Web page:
How are women, and artists, "seen" and judged by their age, race, and looks? And how does this seeing change, depending upon what is asked of the viewer? What does it mean when someone states (as one teacher does) that "you will never be an Artist"who defines "an Artist," and all that goes with such an identity, and how are these ideas tied to our shared conceptions of beauty, value, and difference?Old in Art School represents an ongoing exploration of such questions, one that ultimately honors curiosity, openness, and joythe joy of embracing creativity, dreams, the importance of hard work, and the stubborn determination of your own value. Nell Irvin Painter's journey is filled with surprises, even as she brings to bear the incisiveness of her insights from two careers, which combine in new ways even as they take very different approachesone searching for facts and cohesion, the other seeking the opposite. She travels from her beloved Newark to the prestigious Rhode Island School of De...
|Title||:||Old in Art School: A Memoir of Starting Over|
|Number of Pages||:||331 pages|
|Status||:||Available For Download|
|Last checked||:||21 Minutes ago!|
Old in Art School: A Memoir of Starting Over Reviews
I'm at 50% read and I'm abandoning reading this book. So disappointed. What began as a cheerleader to yeah! a voice for women! yeah! a voice for women of color! yeah! a voice for artists at all ages! became a whimper of sadness that it does not include a voice for women of size. Sigh. So. Very. Discouraging. I just can't get beyond the author's narrow view of what makes an artist.
Early on in the book she specifically calls out a fellow artist as fat, and whose art cannot be taken as serious. An ...more
I LOVED this but I don’t think it would have the same appeal for general readership. You have to be into the arts or art history, and maybe even old, to fully appreciate, I think.
wonderful memoir, loved the dispiriting feelings after Crits at RISD, having gone to art school myself, I have empathy. It was extraordinary of her, a black woman of 64 and already an eminent historian to decide to change careers, highly admirable. a 3.8. My one criticism is the reproductions of her paintings, which there are many in the book, are so small that I couldn't really envision them.
Notes of Interest:
The instant I saw this book, I knew I had to read it. It’s relative to my own “starting over” circumstances and desire to return to art education, alongside my writing education and career. I was curious to know the thoughts of someone else who did it. Did she like the experience? Was it difficult? What did she bring to the table? And what did she walk away with? These were just some of the questions that compelled me.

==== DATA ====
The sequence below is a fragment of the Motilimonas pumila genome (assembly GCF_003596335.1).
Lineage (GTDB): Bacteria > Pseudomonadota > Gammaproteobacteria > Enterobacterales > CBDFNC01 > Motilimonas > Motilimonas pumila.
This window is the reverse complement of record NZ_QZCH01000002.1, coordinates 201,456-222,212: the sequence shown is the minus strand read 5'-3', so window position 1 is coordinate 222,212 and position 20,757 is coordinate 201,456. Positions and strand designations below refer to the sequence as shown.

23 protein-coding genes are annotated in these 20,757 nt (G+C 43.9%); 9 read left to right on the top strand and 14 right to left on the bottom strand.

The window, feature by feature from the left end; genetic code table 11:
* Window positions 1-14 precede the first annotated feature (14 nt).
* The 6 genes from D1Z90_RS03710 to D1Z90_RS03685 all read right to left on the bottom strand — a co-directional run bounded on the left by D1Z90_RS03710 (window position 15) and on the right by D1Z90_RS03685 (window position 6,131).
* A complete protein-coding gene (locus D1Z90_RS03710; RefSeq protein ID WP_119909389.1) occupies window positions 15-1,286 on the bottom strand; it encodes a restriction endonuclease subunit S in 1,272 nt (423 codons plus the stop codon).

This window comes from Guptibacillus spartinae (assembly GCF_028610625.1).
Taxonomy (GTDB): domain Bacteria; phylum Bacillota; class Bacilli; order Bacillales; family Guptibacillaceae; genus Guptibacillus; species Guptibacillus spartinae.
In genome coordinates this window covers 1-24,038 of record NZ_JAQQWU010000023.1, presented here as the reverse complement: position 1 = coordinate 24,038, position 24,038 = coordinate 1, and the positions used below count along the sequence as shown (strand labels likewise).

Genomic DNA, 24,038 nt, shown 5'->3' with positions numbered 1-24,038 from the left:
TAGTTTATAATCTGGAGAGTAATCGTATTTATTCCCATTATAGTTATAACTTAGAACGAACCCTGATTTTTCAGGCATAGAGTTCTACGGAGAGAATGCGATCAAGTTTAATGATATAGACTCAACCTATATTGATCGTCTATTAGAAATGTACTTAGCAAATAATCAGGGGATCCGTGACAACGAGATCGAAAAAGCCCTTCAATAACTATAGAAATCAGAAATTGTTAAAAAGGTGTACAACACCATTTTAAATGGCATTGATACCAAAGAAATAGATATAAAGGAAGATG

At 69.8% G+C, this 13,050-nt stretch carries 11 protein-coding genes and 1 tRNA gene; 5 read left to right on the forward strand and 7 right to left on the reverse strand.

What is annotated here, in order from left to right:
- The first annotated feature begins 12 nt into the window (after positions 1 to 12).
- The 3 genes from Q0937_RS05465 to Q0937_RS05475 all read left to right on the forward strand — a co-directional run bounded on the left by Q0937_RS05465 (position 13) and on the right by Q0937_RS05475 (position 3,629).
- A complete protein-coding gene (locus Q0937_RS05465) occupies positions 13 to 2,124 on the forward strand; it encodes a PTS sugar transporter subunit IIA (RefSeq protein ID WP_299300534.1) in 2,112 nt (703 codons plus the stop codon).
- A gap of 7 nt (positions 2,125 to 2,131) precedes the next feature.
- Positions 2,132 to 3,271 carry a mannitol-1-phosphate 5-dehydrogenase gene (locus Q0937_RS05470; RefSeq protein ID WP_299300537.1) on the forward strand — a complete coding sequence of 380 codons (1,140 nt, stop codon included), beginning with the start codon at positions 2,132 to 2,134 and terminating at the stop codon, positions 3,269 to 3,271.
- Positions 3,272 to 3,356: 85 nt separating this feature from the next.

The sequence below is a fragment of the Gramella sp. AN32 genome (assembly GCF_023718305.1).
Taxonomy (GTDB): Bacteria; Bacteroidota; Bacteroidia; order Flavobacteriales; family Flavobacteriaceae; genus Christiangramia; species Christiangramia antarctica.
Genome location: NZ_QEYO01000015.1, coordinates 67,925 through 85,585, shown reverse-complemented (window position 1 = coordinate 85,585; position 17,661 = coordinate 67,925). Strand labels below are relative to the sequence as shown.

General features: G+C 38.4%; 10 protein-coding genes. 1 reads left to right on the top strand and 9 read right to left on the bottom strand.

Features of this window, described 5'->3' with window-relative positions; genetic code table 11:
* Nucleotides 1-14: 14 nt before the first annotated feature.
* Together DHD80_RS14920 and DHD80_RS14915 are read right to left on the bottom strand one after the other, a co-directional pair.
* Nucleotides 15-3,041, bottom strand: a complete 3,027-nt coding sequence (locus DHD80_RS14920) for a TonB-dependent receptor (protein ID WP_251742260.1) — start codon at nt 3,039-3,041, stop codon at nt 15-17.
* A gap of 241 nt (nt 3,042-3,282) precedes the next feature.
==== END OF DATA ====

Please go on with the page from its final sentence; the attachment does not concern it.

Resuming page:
I was not disappointed. She answered those questions and off ...more
I really enjoyed this book. It encompasses so much, it’s hard to describe. I learned so much about art and RISD and appreciated the author’s analyses of her own artistic weaknesses and strengths; her relationships with her peers; her handling of her elderly parents. It felt very honest. I also liked her can-do spirit. I also think she is a talented writer.
She is also pretty self aware, which helps, and I thought her climactic advice about only seeing oneself through ones eyes ...more
I'm struggling a bit to decide what I thought of this book. I do love the idea that at 64, renowned historian Nell Painter decided to switch gears and go to art school. I made a career change in my 30s/40s--although I wasn't famous in my previous one and didn't tackle something quite as challenging--so I was cheering her on. I learned that art school is hard, and that's it's filled with ageism, sexism, and racism just like so many other institutions. The book would get bogged down in description ...more
For those who are looking for a second career, and are thinking about going back school —especially art school, or other undergraduate program that is unrelated to your current field of expertise — I highly recommend this book. I shared many of Painter's thoughts & experiences, and so in many respects, I think it is accurate reflection of what one could expect.
As someone who was also old in art school (in my 40s, a whole generation younger than when Painter was when she went back, but still ...more
Nell Painter and I have lived parallel lives. The events and feeling she describes regarding her retirement, return to school, change of careers, and managing elderly parents are things I have experienced. Especially poignant are her descriptions of being treated as an older woman and not being seen or valued for the expertise she gained as a historian. I related to her feelings of inadequacy and the lack of acceptance she felt from the younger students she encountered in school It's hard to wri ...more